The Tsaritsyno Palace Park ( Russian Цари́цыно ) is located in the district of the same name in the southern administrative district of the Russian capital Moscow , about 18 km from the city center.
In 1712 the area was given under its original name "Tschornaja Grjas" (Black Mud) by Peter I the Great to the Moldovan Prince DK Kantemir, whose son AD Kantemir sold the estate in 1775 to Catherine the Great , who owned the area in Tsaritsyno ( "Place of the Tsarina") was renamed in order to build a country seat there at the gates of Moscow. She commissioned a building that should keep up with the buildings in the Petersburg area. After ten years of construction work under the direction of the architect Vasily Baschenowshe was very dissatisfied with the first main building and had it torn down again. A second design was built by 1793, but construction work was discontinued when the main and most important auxiliary buildings were only nearly half finished. In the course of the 19th century, some smaller outbuildings in the neoclassical style were completed, the main buildings remained partially unfinished until the turn of the millennium, but in the 1980s a museum was partially opened. Together with the scenic park, the ruins formed a popular excursion destination.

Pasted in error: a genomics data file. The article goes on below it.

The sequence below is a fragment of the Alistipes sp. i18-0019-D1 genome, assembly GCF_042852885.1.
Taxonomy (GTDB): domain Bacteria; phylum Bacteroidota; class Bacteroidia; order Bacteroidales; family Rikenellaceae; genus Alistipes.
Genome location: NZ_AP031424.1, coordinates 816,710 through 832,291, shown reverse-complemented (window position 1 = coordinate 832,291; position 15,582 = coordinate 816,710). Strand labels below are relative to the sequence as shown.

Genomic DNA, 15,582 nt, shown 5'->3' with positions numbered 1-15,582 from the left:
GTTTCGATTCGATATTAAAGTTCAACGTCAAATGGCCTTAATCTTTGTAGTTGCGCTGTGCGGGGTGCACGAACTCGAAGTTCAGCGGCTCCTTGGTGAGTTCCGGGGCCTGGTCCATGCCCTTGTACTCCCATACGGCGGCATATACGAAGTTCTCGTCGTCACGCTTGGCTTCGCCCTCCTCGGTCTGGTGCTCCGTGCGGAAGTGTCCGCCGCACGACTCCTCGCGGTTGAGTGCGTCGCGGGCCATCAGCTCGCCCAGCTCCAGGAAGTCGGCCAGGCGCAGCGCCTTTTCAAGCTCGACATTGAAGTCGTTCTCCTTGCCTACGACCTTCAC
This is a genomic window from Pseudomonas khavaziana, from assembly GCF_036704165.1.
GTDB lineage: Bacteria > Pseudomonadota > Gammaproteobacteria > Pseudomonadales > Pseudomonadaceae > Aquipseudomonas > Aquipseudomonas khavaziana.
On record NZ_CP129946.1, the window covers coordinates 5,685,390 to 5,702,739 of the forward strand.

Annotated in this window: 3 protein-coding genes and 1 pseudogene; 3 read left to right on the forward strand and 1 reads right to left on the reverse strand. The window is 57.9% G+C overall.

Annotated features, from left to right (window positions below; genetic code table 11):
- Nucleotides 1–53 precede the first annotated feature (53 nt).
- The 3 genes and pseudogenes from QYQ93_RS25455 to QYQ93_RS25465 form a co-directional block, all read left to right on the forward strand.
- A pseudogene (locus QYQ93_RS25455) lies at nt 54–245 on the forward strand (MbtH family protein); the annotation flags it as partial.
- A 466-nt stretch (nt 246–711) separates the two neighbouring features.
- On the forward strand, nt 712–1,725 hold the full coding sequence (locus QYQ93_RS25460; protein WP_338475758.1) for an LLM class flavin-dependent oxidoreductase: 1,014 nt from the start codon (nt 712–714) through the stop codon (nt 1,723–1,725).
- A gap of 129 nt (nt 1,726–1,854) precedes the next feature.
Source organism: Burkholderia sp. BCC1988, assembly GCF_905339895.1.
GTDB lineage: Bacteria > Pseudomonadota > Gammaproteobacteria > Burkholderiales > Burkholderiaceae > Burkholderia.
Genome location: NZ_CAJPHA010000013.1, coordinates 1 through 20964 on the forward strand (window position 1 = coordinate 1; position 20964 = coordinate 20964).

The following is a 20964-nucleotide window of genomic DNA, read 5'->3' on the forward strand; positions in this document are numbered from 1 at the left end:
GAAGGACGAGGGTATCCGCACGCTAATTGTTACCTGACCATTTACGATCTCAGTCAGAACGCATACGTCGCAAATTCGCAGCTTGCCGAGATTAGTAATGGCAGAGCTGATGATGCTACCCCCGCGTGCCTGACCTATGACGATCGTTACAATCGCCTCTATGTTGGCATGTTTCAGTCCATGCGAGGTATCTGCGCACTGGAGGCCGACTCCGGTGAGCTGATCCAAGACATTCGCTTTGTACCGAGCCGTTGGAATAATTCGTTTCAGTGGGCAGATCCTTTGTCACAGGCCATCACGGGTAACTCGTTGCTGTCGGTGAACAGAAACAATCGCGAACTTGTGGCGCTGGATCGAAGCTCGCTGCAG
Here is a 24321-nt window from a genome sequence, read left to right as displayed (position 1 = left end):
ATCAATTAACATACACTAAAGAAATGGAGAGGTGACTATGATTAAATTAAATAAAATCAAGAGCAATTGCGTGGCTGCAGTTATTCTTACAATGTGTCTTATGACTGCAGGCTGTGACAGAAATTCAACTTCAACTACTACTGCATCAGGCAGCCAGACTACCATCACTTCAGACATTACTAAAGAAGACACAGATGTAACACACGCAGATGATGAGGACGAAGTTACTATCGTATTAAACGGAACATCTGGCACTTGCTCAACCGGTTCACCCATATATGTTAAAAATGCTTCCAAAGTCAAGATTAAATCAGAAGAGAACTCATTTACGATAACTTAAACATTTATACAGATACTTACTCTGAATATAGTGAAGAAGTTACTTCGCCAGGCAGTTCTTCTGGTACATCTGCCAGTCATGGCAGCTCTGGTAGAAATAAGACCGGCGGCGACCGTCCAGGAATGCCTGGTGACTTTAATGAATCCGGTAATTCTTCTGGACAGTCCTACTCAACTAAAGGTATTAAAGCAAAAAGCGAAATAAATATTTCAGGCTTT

In 2004, the site, which had previously belonged to the Russian state, was given to the city of Moscow in exchange for another museum, which has since continued to build it according to new plans. The city administration plans to house a "Moscow Hermitage" in the completed complex. The restoration of the buildings and the park was completed in early September 2007.
- Official website of the Tsaritsyno Museum ( Russian ), ( English )
- Private homepage with photos of the castle as a ruin ( Memento from February 23, 2006 in the Internet Archive ) ( English )
- Data on the history of the park and palace ( memento from March 24, 2010 in the Internet Archive ) ( Russian )
- ↑ “Moscow will have its Hermitage” ( Memento of September 27, 2007 in the Internet Archive ) of December 22, 2004, russland.RU ( German ).
Coordinates: 55 ° 36 ′ 54 ″ N , 37 ° 40 ′ 55 ″ E